Has TV gender balance increased over the years?

Now You See ‘Em, Now You Don’t

When you were a kid, children’s movies and television didn’t have many females or characters of color. That’s all changed for today’s kids, right? Not.

Now You See ‘Em, Now You Don’t: Gender & Racial Disparity in TV for Children is a new report released today (03/21/07) that documents this persistent problem. The report draws on the most comprehensive content analysis ever conducted on children’s television and movies.

University of California researchers coded thousands of speaking characters in more than 1,100 children’s movies and TV shows. “Now You See ‘Em, Now You Don’t” analyzes the ratio of male and female characters in television shows created for young children and how frequently these characters occupy narrowly prescribed gender roles. The research shows some areas of progress, but many areas of stubbornly entrenched gender and racial imbalance remain in children’s entertainment.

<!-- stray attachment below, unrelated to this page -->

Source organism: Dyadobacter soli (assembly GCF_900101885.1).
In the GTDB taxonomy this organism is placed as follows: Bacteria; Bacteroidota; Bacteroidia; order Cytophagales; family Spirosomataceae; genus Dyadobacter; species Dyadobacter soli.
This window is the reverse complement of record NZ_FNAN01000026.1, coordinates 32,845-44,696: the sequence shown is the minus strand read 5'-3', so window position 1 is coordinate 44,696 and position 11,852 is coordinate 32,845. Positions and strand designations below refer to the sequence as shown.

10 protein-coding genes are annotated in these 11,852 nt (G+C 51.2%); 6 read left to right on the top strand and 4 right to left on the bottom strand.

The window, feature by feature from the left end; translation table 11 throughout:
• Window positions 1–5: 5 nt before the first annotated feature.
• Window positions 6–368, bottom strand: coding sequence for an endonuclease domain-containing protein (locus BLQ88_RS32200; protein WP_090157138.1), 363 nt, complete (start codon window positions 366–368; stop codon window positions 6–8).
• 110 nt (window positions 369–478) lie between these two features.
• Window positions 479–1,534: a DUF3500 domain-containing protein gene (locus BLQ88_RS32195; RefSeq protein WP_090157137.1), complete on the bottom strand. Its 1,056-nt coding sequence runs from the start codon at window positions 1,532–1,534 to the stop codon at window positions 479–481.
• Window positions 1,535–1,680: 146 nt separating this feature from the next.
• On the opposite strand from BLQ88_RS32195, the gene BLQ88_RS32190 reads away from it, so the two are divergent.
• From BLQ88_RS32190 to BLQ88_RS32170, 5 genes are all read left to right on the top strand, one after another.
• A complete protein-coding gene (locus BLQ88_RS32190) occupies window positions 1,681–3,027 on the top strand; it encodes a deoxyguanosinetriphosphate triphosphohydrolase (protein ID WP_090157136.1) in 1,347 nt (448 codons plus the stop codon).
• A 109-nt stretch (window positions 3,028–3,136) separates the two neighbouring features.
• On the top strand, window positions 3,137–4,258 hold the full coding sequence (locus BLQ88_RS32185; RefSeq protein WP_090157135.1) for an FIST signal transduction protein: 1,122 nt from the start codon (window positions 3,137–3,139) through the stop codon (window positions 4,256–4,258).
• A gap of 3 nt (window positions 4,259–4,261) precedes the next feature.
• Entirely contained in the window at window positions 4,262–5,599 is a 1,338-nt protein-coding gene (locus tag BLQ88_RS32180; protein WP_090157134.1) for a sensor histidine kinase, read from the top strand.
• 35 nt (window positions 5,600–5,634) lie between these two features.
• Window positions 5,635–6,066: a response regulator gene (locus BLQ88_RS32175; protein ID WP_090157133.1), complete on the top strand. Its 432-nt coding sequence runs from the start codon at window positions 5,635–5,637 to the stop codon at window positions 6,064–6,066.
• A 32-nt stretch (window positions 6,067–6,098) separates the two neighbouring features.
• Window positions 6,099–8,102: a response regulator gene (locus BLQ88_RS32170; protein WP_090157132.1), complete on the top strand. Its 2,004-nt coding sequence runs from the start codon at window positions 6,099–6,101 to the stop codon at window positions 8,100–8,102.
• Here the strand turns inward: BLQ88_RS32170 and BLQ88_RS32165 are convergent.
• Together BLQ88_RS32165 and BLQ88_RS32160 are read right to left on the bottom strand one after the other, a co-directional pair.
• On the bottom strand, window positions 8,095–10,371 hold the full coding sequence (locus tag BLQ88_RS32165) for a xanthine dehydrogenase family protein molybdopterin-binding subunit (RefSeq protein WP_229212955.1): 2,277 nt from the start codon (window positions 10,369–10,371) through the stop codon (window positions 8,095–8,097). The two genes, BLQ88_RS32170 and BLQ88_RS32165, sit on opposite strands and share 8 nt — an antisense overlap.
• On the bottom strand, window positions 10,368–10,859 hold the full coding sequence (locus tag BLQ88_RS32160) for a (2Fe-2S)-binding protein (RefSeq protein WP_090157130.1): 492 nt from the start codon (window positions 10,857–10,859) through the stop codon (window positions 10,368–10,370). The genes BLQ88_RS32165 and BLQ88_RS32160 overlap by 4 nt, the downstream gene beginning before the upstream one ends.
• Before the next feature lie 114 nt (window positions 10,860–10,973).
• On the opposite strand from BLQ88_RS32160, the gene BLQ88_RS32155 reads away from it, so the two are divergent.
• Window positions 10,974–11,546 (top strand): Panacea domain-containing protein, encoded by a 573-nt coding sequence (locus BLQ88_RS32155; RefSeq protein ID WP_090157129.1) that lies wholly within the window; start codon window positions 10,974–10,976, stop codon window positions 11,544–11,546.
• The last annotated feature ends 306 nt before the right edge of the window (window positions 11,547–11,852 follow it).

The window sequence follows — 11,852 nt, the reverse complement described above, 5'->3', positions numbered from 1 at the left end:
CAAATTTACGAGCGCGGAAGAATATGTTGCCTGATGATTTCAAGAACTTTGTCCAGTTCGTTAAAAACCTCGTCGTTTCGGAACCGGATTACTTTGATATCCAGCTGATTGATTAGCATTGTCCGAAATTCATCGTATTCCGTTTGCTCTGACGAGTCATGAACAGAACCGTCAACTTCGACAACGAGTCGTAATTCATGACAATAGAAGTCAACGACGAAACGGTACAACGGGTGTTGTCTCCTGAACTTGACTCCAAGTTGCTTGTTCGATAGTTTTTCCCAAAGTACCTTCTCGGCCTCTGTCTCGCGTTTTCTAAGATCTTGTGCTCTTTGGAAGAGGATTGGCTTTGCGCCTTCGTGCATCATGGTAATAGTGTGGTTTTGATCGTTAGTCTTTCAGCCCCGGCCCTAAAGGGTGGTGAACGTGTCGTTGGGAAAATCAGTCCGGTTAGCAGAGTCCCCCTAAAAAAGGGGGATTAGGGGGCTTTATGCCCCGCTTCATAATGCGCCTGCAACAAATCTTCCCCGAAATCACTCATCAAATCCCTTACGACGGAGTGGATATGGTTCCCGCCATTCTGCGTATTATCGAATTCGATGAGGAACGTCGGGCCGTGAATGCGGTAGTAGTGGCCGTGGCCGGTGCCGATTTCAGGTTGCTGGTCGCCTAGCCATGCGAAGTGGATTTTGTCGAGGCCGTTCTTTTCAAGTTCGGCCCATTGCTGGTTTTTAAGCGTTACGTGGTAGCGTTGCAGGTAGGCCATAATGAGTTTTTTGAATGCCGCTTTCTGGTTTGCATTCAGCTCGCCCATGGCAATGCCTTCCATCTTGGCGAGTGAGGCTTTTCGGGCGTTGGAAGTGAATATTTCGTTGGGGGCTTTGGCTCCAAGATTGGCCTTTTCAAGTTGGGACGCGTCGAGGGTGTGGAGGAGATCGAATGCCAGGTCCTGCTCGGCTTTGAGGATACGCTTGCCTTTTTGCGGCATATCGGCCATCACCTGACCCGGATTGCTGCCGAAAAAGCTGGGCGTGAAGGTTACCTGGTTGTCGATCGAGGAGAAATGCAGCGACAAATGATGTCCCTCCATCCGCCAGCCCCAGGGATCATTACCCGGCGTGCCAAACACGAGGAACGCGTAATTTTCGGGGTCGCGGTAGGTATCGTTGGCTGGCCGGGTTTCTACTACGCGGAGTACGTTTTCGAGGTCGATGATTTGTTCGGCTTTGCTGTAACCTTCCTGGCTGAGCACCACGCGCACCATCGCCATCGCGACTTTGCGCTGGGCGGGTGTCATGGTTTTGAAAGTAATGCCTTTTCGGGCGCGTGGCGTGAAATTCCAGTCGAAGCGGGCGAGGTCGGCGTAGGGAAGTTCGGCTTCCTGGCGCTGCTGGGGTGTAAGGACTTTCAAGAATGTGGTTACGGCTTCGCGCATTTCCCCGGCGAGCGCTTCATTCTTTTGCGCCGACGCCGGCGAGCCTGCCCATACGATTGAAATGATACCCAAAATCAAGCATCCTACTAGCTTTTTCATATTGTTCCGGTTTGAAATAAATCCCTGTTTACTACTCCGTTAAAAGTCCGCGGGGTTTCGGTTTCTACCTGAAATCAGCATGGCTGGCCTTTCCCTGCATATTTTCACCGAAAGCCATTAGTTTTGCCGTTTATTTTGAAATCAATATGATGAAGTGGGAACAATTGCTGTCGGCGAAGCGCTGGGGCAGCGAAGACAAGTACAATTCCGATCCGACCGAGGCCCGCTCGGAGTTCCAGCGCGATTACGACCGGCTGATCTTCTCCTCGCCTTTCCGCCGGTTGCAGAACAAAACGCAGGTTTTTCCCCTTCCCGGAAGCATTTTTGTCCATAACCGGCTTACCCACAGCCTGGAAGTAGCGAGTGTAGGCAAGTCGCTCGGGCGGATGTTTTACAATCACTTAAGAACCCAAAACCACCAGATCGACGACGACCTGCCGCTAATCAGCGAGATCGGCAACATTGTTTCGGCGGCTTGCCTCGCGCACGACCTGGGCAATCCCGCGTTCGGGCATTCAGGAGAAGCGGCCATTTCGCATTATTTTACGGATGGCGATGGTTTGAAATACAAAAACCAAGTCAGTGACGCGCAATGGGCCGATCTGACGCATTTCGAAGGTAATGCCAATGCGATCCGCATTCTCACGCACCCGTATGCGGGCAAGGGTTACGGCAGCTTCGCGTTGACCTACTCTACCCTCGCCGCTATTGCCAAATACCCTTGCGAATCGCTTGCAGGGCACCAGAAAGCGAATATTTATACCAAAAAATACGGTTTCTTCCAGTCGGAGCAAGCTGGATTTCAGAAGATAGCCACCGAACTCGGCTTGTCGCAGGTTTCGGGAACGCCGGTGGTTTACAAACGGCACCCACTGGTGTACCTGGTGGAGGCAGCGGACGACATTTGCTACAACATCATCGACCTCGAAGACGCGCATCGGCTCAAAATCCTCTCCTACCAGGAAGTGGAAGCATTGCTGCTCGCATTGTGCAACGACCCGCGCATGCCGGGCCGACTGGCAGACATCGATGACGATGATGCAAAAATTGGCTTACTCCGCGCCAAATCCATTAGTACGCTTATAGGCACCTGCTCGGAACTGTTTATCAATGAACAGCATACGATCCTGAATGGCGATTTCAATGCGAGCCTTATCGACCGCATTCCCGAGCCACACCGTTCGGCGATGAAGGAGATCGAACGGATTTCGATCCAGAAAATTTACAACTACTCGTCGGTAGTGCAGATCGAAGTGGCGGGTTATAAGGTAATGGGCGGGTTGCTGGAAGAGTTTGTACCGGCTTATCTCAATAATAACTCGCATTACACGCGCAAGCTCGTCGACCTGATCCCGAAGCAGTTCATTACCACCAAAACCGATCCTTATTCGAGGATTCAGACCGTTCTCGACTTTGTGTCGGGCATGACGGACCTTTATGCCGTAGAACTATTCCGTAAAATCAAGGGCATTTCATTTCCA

This report is research brief commissioned by the See Jane program of Dads & Daughters.

Click here to read the report (pdf file).

The national nonprofit Dads & Daughters works to make the world safe and fair for our daughters. As one of its major programs, See Jane works to increase gender balance and reduce gender stereotypes in entertainment media for children 11 and under.

2 Comments on “Has TV gender balance increased over the years?

  1. Primary Sources in the Women’s Movement, 1960 to Present: The “Second Wave” and Beyond

    This site provides a forum “that brings together feminist thinkers, scholars and activists, to analyze compelling questions about feminist activism and theories, define new directions for historical research on this period, and provide a new venue for publishing traditional articles.” It features links to chronologies, oral histories, images of documents, book reviews, bibliographies, and teaching material. Also includes links to related sites. From Alexander Street Press. (LII)

    URL: http://scholar.alexanderstreet.com/display/WASM/

  2. I don’t think there is a great balance of gender on TV, especially for kids TV. The number of female leads are unapprovingly low during primetime. In general I think gender roles are starting to blend (a good thing) but it’s not being protrayed on TV.

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